Shifts in Vietnam’s trading relationships offer opportunities

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Increased demand for Vietnamese exports abroad and a rise in investment-driven imports has caused substantial change in the country’s trade patterns, something an upcoming trade deal with the EU could alter further.

South Korea becomes Vietnam’s second-largest trading partner

Trade with South Korea reached $29.1bn in the first half of this year, or 14.7% of the total, according to figures released by the General Department of Customs in July. This made the country Vietnam’s largest trading partner after China, overtaking established markets such as the US, the EU and ASEAN.

Outbound shipments from Vietnam to South Korea increased by 28.6% to $6.57bn year-on-year (y-o-y) in that period, with imports up 51.3% at $22.56bn.

An important factor in this shift is Vietnam’s higher imports of equipment and technology. Roughly 65% of shipments from South Korea from January to June were machinery, technology and associated parts, much of which went to support production capacity – particularly Samsung’s investments in Vietnam – rather than consumer demand, Dinh Tuan Minh, CEO of domestic firm Market Intello, told media.

FDI inflows from South Korea reach $5.6bn

This shift may also reflect increased foreign direct investment (FDI) in the Vietnamese economy. In the first seven months of this year South Korean FDI commitments totalled $5.62bn, or 25% of total inflows, according to the Ministry of Planning and Investment.

In terms of total FDI stock, South Korea has invested some $50.5bn in Vietnam since 1988, accounting for 30.8% of total FDI, according to a report from the Korea Trade Investment Promotion Agency released in early June. More than 70% of this has been directed towards the manufacturing sector.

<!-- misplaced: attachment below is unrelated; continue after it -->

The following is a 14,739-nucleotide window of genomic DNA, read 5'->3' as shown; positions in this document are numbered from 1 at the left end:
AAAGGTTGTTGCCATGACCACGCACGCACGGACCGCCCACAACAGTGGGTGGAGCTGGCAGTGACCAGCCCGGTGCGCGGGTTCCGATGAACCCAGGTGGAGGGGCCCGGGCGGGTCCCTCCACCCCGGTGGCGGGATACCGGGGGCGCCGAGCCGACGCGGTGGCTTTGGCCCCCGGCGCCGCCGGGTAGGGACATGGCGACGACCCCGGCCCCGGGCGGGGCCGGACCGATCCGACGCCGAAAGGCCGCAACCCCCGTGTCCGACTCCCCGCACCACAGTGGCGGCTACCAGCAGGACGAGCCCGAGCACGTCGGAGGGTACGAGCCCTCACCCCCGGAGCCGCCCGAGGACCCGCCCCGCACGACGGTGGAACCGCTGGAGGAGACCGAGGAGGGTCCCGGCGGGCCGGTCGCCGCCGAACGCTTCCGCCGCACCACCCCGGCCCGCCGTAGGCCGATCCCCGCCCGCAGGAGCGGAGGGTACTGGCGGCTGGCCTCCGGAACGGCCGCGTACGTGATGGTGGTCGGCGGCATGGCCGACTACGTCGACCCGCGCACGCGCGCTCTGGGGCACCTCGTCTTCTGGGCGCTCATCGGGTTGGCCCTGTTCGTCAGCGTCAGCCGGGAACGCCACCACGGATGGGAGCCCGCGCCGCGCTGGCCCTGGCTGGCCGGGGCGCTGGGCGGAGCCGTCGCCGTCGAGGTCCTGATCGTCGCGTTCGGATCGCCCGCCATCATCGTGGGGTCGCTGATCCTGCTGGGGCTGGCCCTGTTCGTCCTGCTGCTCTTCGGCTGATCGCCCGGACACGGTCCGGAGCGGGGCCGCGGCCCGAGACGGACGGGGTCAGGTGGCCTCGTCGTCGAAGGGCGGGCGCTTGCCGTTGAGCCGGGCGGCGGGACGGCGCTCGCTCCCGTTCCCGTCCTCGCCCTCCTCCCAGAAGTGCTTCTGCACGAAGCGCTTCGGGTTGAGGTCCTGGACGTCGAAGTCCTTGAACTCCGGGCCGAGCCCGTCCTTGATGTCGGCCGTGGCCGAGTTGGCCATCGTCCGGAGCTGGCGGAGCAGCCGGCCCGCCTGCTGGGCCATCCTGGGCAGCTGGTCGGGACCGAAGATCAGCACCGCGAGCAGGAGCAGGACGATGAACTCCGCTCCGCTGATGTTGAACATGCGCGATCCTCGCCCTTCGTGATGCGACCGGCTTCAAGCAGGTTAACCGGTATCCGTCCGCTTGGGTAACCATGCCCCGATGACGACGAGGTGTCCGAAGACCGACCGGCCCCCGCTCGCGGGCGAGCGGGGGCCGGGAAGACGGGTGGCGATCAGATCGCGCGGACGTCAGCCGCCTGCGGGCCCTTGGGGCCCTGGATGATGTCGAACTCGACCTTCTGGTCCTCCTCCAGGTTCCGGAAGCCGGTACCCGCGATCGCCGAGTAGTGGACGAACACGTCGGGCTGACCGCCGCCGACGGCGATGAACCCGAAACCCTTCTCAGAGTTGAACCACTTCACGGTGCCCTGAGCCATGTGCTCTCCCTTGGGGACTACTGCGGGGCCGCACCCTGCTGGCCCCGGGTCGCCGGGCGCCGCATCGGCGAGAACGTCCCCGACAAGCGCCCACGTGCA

Free trade agreement with EU likely to cause future trade shift

South Korea’s status as Vietnam’s second-largest trading partner, however, could come under pressure in years to come, with the EU set to gain wider access to the local market through a free trade agreement likely to come into force in 2018.

First mooted in 2012, the EU is set to ratify the deal early next year, though the requirement that each member state approve the deal may slow its implementation.

A lowering of tariffs and other trade barriers could expand trade between Vietnam and the EU well beyond the $48bn recorded in 2016.

Under the agreement’s current terms, Vietnam would immediately lift 65% of all import duties on goods from the EU, rising to 99.8% over the next decade. The EU in turn would remove tariffs on 85.6% of Vietnam’s exports to the bloc, rising to 99% within seven years.

By the time the agreement is fully implemented, bilateral trade is expected to more than double to $100bn, offering an incentive to investors in manufacturing, textiles, garments and other segments that already have a strong import profile in the EU.

Growing value in agriculture

The agriculture, fisheries and forestry segments – all traditional foreign currency earners – could be another bright spot for Vietnamese trade in the years to come.

In the year to July these industries collectively posted the strongest export growth of any sector, climbing 14.7% y-o-y to $20.4bn. Farm sales alone rose 18% to $10.89bn, as per data from the Ministry of Agriculture and Rural Development.

Fisheries sales reported $4.31bn in export revenue, just behind forestry products at $4.41bn, while foodstuffs posted a 17.5% y-o-y increase compared to a 10.8% y-o-y rise for wood and wood products.

Tariff-free access to European markets could see export earnings from the primary sector rise further, though competition with other Asian countries and the need to invest in improvements to meet EU health and safety standards could constrain growth.

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